UTSA Study Abroad let double major learn more about nonprofit work
"Open up your horizons and experience all the diversity the San Antonio area has to offer." That's the advice 22-year-old College of Liberal and Fine Arts honors student Itza Carbajal would offer to future students looking to attend UTSA.
"Don't just stick to the Main Campus. Try the Downtown Campus, Boerne, Fredericksburg, New Braunfels and the surrounding communities as well."
Prospective students would be wise to take Itza's advice. Though she is young, the honors student has already visited 50 cities in four countries, either studying abroad or doing non-profit work to help the less fortunate.
A New Orleans native of Honduran descent, Itza came to UTSA to pursue a double major in history and English after relocating to the Houston area following the devastation from Hurricane Katrina.
"It was supposed to be a temporary situation, so we left in a caravan with my mom's friends and decided we would all help each other get back on our feet," said Carbajal. "My mom saw the value in the educational resources there, so we decided to stay there so I could finish my education."
After graduating and considering several out-of-state schools, Itza decided to attend UTSA, because it was in an urban area and she thought that would help her succeed in her studies.
During her junior year, Carbajal participated in a Study Abroad Program in Italy and took advantage of the rail transportation system, visiting 25 cities over a five-month period.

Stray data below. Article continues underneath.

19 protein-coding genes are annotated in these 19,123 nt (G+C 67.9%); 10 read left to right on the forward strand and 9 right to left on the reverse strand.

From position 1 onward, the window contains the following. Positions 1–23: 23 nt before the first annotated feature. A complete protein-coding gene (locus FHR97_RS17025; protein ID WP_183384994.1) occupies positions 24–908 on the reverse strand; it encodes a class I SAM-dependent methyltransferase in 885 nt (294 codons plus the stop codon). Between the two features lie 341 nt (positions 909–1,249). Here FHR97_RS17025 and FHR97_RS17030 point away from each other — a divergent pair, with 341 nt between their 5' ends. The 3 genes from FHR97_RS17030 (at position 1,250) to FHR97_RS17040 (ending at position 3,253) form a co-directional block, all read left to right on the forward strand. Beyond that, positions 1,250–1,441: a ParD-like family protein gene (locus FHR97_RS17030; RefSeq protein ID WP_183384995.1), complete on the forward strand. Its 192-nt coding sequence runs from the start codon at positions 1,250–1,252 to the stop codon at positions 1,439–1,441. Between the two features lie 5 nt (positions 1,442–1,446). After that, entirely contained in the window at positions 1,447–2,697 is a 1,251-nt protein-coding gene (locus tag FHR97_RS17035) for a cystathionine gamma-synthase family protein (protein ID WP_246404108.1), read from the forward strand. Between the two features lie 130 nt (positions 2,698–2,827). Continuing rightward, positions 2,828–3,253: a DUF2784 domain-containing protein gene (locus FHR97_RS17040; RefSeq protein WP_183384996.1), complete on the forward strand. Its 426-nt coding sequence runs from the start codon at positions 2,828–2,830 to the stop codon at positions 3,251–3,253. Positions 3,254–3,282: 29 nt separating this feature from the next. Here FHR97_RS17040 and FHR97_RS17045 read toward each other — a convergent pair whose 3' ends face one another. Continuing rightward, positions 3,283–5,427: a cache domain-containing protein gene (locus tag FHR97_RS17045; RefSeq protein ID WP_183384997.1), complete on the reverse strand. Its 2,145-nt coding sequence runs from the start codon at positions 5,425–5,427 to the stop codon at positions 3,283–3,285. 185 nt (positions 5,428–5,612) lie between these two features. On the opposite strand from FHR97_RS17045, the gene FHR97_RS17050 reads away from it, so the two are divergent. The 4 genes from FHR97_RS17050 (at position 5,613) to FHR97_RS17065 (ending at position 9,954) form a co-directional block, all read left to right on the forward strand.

"I enjoy the experiences of traveling, so I would finish class Thursday night then come back Monday morning before my first class would start," said Carbajal. "I figured it would be a waste if I did not expose myself to the cultures of the other nearby cities while I had the opportunity."
While studying overseas, Carbajal also worked for a non-profit co-op visiting neighboring European countries and assisting the down-trodden.
Non-profit work has always been in Carbajal's blood. Throughout her life, she has traveled back to Honduras annually to visit relatives and work with orphan children.
"I was basically a big sister to 30 children who did not have parents, were removed from abusive homes or lived among the homeless," said Carbajal. "A lot of it was just talking and listening to them since many were neglected and came from homes that did not have loving or understanding environments."
As a stellar student in the UTSA Honors College, Department of English faculty member Ben Olguin nominated her for a Soros Fellowship. The fellowship is designed to help children of immigrants pay for graduate school.
"Ms. Carbajal is a once-in-a-lifetime student who has managed to make her individual education resonate far beyond her own life," said Olguin. "She cares in a smart way, which has led her to identify the next steps she needs to undertake to continue serving humanity, one locality at a time."
Currently, Carbajal works at the Esperanza Peace and Justice Center where she spearheads several non-profit projects.
"Sometimes I am organizing; other times I am on the streets circulating petitions. Then there are times when I am on the phone contacting the elderly who may not have access to the Internet and are not aware of issues taking place in their communities," said Carbajal.
This summer, Carbajal hopes to be accepted into The Archival Education and Research Institute (AERI) at the University of Texas at Austin. Funded by two-year grants from the Institute of Museum and Library Services—Laura Bush 21st Century Librarian Program, AERI aims stimulate the growth of a new generation of academics in archival education who are versed in contemporary issues and knowledgeable about the work being conducted by their colleagues.
Carbajal also plans to take a year off and gain more work experience before pursuing graduate and doctoral degree studies in non-profit management. Long-range plans include enrolling and earning a degree in law.
– Kris Rodriguez
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